The effect of football on India’s expanding sports tourism market
Although many are anticipated to attend Qatar 2022, their squad has never competed in a World Cup for football. Indian fans bought more than 23,500 of the 1.8 million tickets for the Qatar World Cup 2022 that were bought across the first two phases.
India came in eighth in terms of ticket sales after the first round of ticketing. In Russia 2018, there were about 18,000 Indian supporters there. Out of all non-competing nations, India has the third-highest number of fans in Russia, only behind the US and China. gopoker.global GGpoker Welcome Offer
What then motivates the nation’s fans to flock in such large numbers to the biggest athletic event in the world when its men’s and women’s teams are both ranked 104th and 58th, respectively, and have never participated in the World Cup?
Sunil Chhetri, the men’s national team captain, had to post a video to the Indian Football Squad Twitter account pleading with fans to see the team’s Asian Cup qualifiers in Kolkata in June of this year to best illustrate the strange contradiction.
It has a pitiful character that one of the best athletes in the country, a guy who is third among active international goal scorers, is pleading with people to watch live games to support his team.
Although the film achieved its goal of selling out venues, it is indicative of the status of Indian football.
The All India Football Federation (AIFFfinancing )’s was said to have been cut by 85% in May of this year. FIFA briefly suspended India last month due to outside meddling.
The funding drop was attributed to the men’s team’s subpar play, the women’s game’s lack of structure, and insufficient grassroots growth.
160 million football enthusiasts in India
In January this year, a YouGov survey performed on behalf of the Indian Super League club FC Goa found that there are 160 million football enthusiasts in India. There is a passion for the sport; the question is exactly how it is being expressed.
Debanjan Banerjee, a scholar who specialises in football culture and behaviour, said that the issue is how Indian football supporters are divided according to the type of identity they hold.
“Because there are significantly fewer Indian football followers than there are in Europe, the world is misled into believing that India lacks football enthusiasts.
Banerjee has a thorough awareness of the attitudes and behaviours regarding the national teams being one of the primary members of the Blue Pilgrims, a group of fans that follow the Indian men’s and women’s football teams at every game.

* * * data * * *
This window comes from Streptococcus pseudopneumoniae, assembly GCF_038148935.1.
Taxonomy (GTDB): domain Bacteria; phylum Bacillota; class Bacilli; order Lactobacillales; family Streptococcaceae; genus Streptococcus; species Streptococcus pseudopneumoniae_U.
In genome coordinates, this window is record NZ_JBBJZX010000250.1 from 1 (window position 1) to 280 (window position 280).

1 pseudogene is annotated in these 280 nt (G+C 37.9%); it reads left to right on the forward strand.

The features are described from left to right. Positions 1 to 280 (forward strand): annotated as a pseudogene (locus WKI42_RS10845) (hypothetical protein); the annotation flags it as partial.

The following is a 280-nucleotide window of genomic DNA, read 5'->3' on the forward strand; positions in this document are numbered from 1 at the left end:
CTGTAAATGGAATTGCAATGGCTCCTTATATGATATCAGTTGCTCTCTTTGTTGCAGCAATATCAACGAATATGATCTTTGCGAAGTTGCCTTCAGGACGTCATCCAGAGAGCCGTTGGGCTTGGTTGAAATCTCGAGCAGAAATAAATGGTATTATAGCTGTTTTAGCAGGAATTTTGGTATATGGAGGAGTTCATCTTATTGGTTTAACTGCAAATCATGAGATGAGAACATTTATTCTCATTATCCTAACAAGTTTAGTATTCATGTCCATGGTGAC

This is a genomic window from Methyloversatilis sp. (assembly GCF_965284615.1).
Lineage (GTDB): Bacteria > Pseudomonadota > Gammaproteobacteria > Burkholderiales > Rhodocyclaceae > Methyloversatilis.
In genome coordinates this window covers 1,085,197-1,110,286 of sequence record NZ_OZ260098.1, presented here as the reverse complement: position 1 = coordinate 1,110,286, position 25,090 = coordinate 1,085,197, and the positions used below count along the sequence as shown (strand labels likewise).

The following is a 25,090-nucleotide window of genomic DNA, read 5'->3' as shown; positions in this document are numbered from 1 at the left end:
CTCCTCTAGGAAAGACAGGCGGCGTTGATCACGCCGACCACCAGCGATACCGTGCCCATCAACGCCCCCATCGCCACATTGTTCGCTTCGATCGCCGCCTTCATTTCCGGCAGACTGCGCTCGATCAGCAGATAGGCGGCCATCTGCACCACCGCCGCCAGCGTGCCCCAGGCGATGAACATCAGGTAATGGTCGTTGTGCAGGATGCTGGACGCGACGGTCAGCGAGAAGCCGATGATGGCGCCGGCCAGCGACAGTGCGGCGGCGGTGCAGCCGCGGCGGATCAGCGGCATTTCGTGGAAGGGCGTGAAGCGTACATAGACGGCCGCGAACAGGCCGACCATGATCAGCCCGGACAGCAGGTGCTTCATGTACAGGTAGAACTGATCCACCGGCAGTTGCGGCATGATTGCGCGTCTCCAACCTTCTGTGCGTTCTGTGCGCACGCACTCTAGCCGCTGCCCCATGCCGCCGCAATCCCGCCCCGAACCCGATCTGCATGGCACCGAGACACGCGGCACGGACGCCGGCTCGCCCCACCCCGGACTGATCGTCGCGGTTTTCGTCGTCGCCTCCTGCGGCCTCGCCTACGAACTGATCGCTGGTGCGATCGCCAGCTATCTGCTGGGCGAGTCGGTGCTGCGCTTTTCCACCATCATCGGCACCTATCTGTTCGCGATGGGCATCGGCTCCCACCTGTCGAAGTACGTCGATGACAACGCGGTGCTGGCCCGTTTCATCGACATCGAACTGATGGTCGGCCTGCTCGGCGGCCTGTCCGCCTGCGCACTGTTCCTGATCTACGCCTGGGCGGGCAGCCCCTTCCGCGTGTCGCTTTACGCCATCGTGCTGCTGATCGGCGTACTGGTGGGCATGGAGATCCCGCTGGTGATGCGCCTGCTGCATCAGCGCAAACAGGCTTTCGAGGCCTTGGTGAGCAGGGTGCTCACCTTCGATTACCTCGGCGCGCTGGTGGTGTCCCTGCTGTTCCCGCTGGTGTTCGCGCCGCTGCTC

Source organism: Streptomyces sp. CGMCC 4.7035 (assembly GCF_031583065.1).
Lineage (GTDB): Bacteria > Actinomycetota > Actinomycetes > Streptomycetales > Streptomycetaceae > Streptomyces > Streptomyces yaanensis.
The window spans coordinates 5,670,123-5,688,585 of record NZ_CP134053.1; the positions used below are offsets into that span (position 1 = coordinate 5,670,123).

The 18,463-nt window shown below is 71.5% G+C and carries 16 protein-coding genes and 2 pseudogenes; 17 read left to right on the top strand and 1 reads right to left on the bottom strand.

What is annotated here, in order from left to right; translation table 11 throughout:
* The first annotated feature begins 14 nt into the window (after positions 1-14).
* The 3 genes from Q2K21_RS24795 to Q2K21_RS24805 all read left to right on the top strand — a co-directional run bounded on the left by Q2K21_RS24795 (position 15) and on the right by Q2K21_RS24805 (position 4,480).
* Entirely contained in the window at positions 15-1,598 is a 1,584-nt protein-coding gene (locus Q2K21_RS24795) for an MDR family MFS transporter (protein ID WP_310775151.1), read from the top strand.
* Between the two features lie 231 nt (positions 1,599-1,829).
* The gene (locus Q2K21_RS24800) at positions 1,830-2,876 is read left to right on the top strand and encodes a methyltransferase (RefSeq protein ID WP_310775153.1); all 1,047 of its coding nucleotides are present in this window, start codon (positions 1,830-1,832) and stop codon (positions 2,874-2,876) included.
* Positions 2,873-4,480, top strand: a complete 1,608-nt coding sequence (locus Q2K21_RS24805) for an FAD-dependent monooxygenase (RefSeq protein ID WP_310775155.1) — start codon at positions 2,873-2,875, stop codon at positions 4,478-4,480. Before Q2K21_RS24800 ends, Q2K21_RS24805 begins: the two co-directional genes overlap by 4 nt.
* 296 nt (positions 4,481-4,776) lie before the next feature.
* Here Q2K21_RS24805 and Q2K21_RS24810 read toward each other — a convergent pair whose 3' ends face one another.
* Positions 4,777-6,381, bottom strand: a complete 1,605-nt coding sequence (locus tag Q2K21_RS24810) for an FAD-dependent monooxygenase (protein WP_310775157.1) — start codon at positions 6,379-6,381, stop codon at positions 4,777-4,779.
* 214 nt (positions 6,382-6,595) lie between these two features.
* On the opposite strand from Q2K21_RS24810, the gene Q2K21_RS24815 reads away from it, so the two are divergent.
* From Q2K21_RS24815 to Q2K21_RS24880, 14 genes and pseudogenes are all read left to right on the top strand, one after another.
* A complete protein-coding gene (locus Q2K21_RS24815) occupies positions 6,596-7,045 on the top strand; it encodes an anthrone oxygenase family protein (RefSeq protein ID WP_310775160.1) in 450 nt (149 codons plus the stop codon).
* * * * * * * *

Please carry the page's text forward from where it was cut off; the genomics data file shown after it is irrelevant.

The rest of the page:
Banerjee contends that India’s lack of success on the international scene has made it difficult for fans to identify with the squad at a time when football has become a “global identity for the youth.”
“To express themselves in a way they feel is broader than themselves and also ties them to something more successful and beneficial, individuals support football clubs or travel for the sport, he said.
This results in the phenomenon of identity theft among fans.
Banerjee spent the 2018 World Cup filming a documentary about Kerala’s relationship to football in southern India.
He vividly portrayed the tournament’s intensity and the ardent support for Brazil and Argentina in it. These nations’ fan organisations functioned like political parties, with distinct “offices” where fans gathered to watch games together.
A staging committee is seen creating player cutouts alongside massive murals that reach heights of up to 50 feet (15 metres) along the streets.
These fandoms have intense rivalries and are always looking to outdo one another. A brawl between the groups breaks out in the middle of the night in one of the documentary sequences, and the church parish has to break it up. Brazil and Argentina are my favourites.
One such ardent supporter of Argentina from Kerala is Rakesh Pai. Pai, an employee of an investment firm in Bangalore, was similarly enamoured by Diego Maradona and the Albiceleste as the majority of people were.
His first experience with the World Cup was in 1990 when he was seven years old. He will always remember Maradona crying during the championship game.
Although Pai had no idea who he was, his suffering touched him. This heartache led to a romantic relationship.
As the years went by, his enthusiasm grew, and in 2010, he and his brother took a plane to South Africa to see Argentina live for the first time.
Pai was captivated by the experience despite Argentina’s terrible performance in the tournament. Pai visited Brazil in 2014 along with his wife and brother. To converse with other Argentine fans, he and his brother also learnt Spanish. The 2018 World Cup in Russia renewed these connections.
Pai, who will be attending his fourth World Cup in Qatar in 2022, mentioned getting numerous calls from friends and acquaintances with inquiries regarding ticket availability and costs.